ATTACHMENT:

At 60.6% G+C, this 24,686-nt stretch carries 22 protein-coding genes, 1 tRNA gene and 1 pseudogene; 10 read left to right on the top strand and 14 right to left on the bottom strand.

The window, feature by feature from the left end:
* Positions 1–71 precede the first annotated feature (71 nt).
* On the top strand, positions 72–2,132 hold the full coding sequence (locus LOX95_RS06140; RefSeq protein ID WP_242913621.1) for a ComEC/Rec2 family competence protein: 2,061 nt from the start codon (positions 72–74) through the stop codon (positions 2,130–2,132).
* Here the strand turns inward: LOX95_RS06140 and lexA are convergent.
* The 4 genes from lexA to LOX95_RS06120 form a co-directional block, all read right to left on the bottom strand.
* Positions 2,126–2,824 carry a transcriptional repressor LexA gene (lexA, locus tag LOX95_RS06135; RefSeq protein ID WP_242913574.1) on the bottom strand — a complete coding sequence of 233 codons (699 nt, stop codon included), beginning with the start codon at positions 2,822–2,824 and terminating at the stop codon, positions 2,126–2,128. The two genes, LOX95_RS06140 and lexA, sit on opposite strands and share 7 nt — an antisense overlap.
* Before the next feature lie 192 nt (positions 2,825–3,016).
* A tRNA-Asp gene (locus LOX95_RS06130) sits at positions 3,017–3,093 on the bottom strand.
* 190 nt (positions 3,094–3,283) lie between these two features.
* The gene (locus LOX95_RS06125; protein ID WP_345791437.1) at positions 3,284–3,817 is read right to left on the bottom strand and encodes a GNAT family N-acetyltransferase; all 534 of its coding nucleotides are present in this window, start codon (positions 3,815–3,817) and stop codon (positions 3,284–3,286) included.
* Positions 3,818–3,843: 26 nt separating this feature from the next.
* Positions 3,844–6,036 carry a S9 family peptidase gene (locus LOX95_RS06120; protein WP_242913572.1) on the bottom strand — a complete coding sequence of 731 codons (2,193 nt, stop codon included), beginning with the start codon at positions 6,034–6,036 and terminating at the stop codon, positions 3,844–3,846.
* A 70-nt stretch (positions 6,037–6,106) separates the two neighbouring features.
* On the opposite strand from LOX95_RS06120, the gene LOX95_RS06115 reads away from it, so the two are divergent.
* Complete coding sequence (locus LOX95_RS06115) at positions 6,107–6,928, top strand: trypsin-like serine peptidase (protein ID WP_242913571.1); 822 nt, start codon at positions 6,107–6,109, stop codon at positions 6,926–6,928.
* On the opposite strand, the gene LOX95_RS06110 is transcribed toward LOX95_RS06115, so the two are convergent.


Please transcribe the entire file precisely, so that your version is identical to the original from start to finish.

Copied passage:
At 60.6% G+C, this 24,686-nt stretch carries 22 protein-coding genes, 1 tRNA gene and 1 pseudogene; 10 read left to right on the top strand and 14 right to left on the bottom strand.

The window, feature by feature from the left end:
* Positions 1–71 precede the first annotated feature (71 nt).
* On the top strand, positions 72–2,132 hold the full coding sequence (locus LOX95_RS06140; RefSeq protein ID WP_242913621.1) for a ComEC/Rec2 family competence protein: 2,061 nt from the start codon (positions 72–74) through the stop codon (positions 2,130–2,132).
* Here the strand turns inward: LOX95_RS06140 and lexA are convergent.
* The 4 genes from lexA to LOX95_RS06120 form a co-directional block, all read right to left on the bottom strand.
* Positions 2,126–2,824 carry a transcriptional repressor LexA gene (lexA, locus tag LOX95_RS06135; RefSeq protein ID WP_242913574.1) on the bottom strand — a complete coding sequence of 233 codons (699 nt, stop codon included), beginning with the start codon at positions 2,822–2,824 and terminating at the stop codon, positions 2,126–2,128. The two genes, LOX95_RS06140 and lexA, sit on opposite strands and share 7 nt — an antisense overlap.
* Before the next feature lie 192 nt (positions 2,825–3,016).
* A tRNA-Asp gene (locus LOX95_RS06130) sits at positions 3,017–3,093 on the bottom strand.
* 190 nt (positions 3,094–3,283) lie between these two features.
* The gene (locus LOX95_RS06125; protein ID WP_345791437.1) at positions 3,284–3,817 is read right to left on the bottom strand and encodes a GNAT family N-acetyltransferase; all 534 of its coding nucleotides are present in this window, start codon (positions 3,815–3,817) and stop codon (positions 3,284–3,286) included.
* Positions 3,818–3,843: 26 nt separating this feature from the next.
* Positions 3,844–6,036 carry a S9 family peptidase gene (locus LOX95_RS06120; protein WP_242913572.1) on the bottom strand — a complete coding sequence of 731 codons (2,193 nt, stop codon included), beginning with the start codon at positions 6,034–6,036 and terminating at the stop codon, positions 3,844–3,846.
* A 70-nt stretch (positions 6,037–6,106) separates the two neighbouring features.
* On the opposite strand from LOX95_RS06120, the gene LOX95_RS06115 reads away from it, so the two are divergent.
* Complete coding sequence (locus LOX95_RS06115) at positions 6,107–6,928, top strand: trypsin-like serine peptidase (protein ID WP_242913571.1); 822 nt, start codon at positions 6,107–6,109, stop codon at positions 6,926–6,928.
* On the opposite strand, the gene LOX95_RS06110 is transcribed toward LOX95_RS06115, so the two are convergent.